Red Meat began in a Mission District garage in 1993. But they trace their musical roots much farther back – to the hard honky tonk songs of their youths in Iowa, Missouri, Oklahoma, and Ohio, as well as the rock music of the 60s and 70s that they grew up with. Throw in the Ozark gospel harmonies from Scott Young's childhood, and you have the basic backbone of the Red Meat sound. It was this sound that they unleashed on an unsuspecting San Francisco still reeling from the demise of a strong 80s punk rock scene. And in a city known for its unusual music and its off-kilter bands, Red Meat did the craziest thing yet: they returned to their roots, writing and performing hard Bakersfield-style country music to sometimes dumbfounded early audiences.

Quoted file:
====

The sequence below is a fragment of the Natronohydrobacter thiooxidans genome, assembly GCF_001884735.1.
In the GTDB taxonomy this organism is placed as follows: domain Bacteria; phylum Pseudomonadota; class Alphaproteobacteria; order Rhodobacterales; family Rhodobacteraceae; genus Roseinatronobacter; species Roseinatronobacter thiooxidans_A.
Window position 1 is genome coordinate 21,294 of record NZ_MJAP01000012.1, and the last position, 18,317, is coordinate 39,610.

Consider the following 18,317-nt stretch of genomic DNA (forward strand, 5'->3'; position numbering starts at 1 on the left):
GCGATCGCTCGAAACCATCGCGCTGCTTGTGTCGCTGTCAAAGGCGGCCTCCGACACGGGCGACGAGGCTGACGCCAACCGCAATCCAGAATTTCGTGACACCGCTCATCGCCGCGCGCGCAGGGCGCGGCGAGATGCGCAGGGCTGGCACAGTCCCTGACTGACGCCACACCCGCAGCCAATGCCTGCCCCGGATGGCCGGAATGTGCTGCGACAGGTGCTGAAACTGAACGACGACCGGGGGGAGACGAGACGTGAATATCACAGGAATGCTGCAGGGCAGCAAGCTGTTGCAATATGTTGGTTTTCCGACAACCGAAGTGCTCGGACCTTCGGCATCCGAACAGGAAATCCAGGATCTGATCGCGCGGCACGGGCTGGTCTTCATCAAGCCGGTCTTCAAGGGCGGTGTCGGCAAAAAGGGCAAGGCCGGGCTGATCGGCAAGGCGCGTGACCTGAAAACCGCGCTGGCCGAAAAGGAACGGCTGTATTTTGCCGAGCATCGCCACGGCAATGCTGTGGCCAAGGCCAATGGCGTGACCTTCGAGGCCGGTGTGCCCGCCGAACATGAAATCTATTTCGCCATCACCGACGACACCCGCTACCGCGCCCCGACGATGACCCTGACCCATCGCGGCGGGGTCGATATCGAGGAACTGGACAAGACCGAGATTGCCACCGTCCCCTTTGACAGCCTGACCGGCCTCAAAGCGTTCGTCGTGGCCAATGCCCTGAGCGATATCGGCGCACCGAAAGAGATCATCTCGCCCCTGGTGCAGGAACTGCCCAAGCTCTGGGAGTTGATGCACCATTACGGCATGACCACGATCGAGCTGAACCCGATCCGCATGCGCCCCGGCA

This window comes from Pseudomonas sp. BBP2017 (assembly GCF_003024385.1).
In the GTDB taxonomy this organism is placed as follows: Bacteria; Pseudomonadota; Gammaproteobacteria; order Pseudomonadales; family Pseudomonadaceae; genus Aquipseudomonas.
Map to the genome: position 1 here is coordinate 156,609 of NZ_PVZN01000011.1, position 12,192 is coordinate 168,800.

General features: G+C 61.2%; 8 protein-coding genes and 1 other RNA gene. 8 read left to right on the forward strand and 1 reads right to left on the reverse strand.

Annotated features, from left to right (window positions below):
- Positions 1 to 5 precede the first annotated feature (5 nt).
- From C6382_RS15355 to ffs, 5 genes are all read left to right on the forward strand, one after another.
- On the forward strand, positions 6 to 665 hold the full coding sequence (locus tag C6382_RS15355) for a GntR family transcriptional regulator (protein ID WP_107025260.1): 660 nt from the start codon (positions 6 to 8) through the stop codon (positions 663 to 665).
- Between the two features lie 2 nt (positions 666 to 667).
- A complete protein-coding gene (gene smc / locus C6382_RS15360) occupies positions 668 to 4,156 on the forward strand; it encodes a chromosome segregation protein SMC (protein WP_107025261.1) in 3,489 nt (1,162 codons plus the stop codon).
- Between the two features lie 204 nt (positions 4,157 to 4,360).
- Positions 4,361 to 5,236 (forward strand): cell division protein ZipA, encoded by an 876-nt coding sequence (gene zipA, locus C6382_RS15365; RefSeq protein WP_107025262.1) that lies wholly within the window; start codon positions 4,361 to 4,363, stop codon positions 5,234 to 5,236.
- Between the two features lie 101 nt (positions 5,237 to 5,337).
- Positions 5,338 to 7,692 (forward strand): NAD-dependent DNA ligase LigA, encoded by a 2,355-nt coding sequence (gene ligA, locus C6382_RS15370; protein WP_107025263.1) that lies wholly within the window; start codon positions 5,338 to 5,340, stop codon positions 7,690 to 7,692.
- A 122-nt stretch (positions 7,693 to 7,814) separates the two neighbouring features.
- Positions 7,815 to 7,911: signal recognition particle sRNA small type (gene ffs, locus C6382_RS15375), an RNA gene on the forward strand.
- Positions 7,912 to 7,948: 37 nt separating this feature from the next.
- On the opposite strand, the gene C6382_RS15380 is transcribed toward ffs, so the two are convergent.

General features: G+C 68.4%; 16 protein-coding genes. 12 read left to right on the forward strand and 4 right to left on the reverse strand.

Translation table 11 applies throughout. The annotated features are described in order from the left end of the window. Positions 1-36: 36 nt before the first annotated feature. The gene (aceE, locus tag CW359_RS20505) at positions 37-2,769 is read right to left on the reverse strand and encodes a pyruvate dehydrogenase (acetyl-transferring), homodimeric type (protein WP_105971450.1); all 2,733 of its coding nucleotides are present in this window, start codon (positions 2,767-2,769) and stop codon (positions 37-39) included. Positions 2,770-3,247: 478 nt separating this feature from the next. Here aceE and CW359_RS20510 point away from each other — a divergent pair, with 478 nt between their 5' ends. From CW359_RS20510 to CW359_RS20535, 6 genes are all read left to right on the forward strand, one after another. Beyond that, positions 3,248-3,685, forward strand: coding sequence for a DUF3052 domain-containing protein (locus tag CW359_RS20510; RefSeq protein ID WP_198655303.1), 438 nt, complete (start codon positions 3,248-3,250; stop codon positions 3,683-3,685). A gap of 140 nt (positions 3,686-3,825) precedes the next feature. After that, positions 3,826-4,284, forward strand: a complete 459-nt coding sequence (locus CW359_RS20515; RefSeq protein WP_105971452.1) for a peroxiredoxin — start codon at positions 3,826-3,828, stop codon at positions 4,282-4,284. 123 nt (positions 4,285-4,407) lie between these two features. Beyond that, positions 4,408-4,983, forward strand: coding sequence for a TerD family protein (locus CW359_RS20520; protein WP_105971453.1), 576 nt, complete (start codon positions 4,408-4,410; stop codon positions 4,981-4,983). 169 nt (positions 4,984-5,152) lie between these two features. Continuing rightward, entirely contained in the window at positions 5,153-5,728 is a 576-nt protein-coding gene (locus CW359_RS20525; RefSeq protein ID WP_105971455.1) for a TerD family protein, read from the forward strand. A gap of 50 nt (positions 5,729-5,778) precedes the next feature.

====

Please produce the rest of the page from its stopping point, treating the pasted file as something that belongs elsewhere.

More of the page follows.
"Back when we started, nobody was playing this kind of music at all", explains Smelley Kelley, "We'd go into a bar, play our set, and win over these rockers and punk kids. Now it's become a lot more normal to see a country band in a Bay Area bar." And San Francisco now boasts one of the most vibrant twang scenes in America. After hundreds of gigs, four albums, national tours, European dates, sharing the stage with their idol Buck Owens and many other national acts, backing rockabilly legend Wanda Jackson on a tour of California, and movie and television soundtracks, Red Meat has found its place as one of the pre-eminent honky tonk bands in California. It's a lot of progress for five expatriate Midwesterners who found their muse in San Francisco so long ago. And with the release of their newest album, the Dave Alvin-produced "We Never Close" (available July 24), don't look for the progress to end anytime soon.